Governor Cooper extends Modified Stay at Home Order amid rising case counts

96 counties now designated as “red” or “orange”; North Carolina National Guard mobilized, other efforts underway to support vaccine distribution

Governor Roy Cooper and North Carolina Department of Health and Human Services Secretary Dr. Mandy Cohen shared an update on Wednesday on North Carolina’s efforts to prevent the spread of COVID-19 and support the vaccination effort currently underway. 

Governor Cooper extended North Carolina’s Modified Stay at Home Order that requires people to be at home from 10 p.m. to 5 a.m. to last through at least Friday, Jan. 29.

Timeline from the NC COVID-19 County Map Alert System shows how more and more counties are designated as red over time.

Secretary Cohen also issued a Secretarial Directive with stark warnings for North Carolinians to avoid indoor spaces without masks and gatherings between households. 

“We have turned the page on a new year – one that we’re hoping will bring better times. But as we know, the virus didn’t disappear at midnight on December 31,” Governor Cooper said. “In fact, in North Carolina, we have seen some of our highest case counts, percent positives, hospitalizations and ICU bed usage numbers in the past few days. No matter where you live, work, worship or play, COVID-19 remains a deadly threat, and we must treat it that way.”

NCDHHS reported the state’s highest one-day number of COVID-19 cases with 10,398 new cases reported on Jan. 7. The percent of tests that are positive and hospitalizations have also been steadily increasing.

“We are in a very dangerous position. North Carolinians need to take immediate actions to save lives, slow the spread of the virus, and protect hospital capacity so that medical care is available to anyone who may need it, whether for COVID-19 or for any other reason,” said NCDHHS Secretary Mandy K. Cohen, M.D.

NCDHHS issues Secretarial Directive with immediate actions to protect North Carolinians

The North Carolina Department of Health and Human Services today issued a Secretarial Directive telling North Carolinians to stay home except for essential activities and avoid gathering, especially indoors, with people who do not live with you.

The directive comes as the state reports 84 counties as red in the COVID-19 County Alert System released today, meaning most of the state has critical levels of viral spread. North Carolina also has experienced record high numbers on key metrics in recent weeks, including its highest number since the start of the pandemic of cases reported each day, the percent of tests that are positive and people hospitalized with COVID-19.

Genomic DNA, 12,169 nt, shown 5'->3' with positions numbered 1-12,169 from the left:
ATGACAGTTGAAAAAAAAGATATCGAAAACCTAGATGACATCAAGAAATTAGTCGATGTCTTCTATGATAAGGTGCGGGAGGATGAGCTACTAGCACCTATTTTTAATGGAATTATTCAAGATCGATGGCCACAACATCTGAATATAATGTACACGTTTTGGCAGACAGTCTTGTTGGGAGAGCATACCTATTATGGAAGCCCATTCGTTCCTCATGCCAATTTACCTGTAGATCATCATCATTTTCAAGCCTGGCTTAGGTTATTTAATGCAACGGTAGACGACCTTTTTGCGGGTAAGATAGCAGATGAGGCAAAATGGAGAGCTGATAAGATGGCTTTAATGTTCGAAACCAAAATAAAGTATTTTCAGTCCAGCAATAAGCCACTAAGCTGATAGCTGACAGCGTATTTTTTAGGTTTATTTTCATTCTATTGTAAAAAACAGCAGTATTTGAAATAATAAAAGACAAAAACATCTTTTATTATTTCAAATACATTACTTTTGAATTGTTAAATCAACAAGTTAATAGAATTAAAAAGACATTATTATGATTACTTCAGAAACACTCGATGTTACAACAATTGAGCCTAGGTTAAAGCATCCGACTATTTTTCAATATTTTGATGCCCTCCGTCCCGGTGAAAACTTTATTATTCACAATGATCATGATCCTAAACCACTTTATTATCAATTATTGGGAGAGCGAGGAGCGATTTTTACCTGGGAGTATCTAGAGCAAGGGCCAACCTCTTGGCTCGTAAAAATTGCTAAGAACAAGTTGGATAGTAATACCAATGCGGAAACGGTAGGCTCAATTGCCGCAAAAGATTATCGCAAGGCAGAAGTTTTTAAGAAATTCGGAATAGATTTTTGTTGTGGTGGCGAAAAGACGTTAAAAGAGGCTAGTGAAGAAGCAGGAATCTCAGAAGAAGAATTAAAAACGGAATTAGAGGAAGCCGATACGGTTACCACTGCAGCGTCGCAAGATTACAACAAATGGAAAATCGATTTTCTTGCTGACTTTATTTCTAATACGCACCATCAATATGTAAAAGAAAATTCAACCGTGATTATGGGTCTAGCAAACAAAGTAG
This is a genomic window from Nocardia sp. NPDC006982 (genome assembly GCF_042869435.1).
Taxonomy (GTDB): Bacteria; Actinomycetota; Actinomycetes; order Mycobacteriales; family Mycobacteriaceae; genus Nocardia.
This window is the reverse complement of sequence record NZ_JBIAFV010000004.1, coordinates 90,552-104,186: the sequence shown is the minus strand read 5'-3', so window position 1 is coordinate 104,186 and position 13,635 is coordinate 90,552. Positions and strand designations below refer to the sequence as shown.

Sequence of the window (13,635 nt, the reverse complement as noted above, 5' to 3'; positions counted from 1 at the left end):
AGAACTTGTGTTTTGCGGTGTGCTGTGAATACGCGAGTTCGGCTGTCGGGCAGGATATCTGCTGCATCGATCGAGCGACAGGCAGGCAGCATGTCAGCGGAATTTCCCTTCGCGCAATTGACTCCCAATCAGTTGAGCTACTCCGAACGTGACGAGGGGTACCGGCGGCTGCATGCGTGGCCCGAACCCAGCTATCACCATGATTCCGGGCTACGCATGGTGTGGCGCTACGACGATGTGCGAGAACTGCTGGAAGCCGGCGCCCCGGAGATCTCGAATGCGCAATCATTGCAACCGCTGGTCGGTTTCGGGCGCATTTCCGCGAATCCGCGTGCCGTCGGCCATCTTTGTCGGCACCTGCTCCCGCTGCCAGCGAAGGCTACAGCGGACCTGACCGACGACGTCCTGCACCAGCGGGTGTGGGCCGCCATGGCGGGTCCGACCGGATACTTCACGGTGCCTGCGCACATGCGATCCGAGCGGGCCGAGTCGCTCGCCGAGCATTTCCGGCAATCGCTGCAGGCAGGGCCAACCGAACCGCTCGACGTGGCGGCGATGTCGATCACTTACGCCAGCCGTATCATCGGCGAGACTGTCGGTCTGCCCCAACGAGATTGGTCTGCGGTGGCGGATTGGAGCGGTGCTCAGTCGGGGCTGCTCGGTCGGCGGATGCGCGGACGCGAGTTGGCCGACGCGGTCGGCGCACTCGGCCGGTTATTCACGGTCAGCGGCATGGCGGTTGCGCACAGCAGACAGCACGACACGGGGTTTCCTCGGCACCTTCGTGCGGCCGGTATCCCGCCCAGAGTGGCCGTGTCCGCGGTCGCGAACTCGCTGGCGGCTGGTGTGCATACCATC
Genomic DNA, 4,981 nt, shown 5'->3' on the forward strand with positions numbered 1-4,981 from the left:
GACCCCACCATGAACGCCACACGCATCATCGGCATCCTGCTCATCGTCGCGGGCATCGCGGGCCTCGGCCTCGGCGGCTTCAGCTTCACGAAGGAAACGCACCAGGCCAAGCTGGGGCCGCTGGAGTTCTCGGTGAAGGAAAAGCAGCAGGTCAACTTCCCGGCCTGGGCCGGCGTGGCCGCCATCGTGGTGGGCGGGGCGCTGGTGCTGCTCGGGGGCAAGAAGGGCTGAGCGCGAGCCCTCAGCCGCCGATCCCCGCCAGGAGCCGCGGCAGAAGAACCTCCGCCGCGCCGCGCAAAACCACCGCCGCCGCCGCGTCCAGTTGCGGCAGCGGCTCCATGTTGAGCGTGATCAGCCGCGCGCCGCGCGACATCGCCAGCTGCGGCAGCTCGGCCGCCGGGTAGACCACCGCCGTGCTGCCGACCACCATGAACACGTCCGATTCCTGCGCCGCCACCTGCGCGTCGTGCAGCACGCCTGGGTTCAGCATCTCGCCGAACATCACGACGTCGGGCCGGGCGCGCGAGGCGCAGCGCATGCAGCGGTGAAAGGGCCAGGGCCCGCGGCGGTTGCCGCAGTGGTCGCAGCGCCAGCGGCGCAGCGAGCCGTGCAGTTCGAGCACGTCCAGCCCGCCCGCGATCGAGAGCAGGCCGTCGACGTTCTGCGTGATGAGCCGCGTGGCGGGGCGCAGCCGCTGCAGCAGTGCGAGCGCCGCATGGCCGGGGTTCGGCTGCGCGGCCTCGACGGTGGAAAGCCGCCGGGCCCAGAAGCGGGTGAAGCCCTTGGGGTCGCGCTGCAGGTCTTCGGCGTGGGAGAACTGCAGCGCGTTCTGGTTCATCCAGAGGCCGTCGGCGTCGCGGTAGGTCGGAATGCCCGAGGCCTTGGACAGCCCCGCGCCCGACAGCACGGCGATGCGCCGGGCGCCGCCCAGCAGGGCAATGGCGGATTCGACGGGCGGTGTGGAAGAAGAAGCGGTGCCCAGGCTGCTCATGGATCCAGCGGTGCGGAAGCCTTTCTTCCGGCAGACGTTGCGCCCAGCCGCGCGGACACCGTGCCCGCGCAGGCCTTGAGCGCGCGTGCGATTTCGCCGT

“There is an alarming amount of virus everywhere in our state. We are in a very dangerous position,” said NCDHHS Secretary Mandy K. Cohen, M.D. “Every single North Carolinian needs to take immediate action to save lives and protect themselves and each other.” 

Today’s directive outlines immediate actions North Carolinians must take to save lives, slow the spread of the virus and protect hospital capacity across North Carolina to ensure medical care is available to anyone who may need it, whether for COVID-19 or for any other reason.  

The directive aligns with recent recommendations from the White House Coronavirus Task Force, the Governor’s Executive Orders on COVID-19 and the COVID-19 County Alert System for North Carolina.

North Carolinians are directed to:

  • Only leave home for essential activities such as going to work or school, for health care purposes, to care for family members or to buy food. 
  • Avoid leaving home if you are over 65 or at high risk for developing serious illness. Use delivery services or alternative pick-up methods for food and retail.
  • Avoid gathering with people who do not live with you. 
  • Wear a mask and keep distance from people when you leave home.
  • Avoid any indoor public spaces where people are not wearing masks.
  • Stay away from crowds. Avoid places where people may gather in large numbers.

As recommended by the White House Coronavirus Task Force to North Carolina, the directive also says that if you have gathered with people who do not live with you, assume that you became infected with the virus and get tested for COVID-19. People should also get tested if they have symptoms or have been exposed to someone with COVID-19.

COVID-19 is highly contagious, and more than half of North Carolinians are at high risk for serious illness. Studies are also finding that some people, including those who had mild illness, experience symptoms for weeks or months following infection.

North Carolina’s statewide mask requirement and Modified Stay at Home Order are in effect.

This order requires people to stay at home between the hours of 10 p.m. and 5 a.m. Businesses including restaurants, bars, entertainment venues, personal care businesses, most retail stores and more, have capacity limits and are required to close by 10 p.m. In addition, all onsite alcohol consumption sales must end by 9 p.m.

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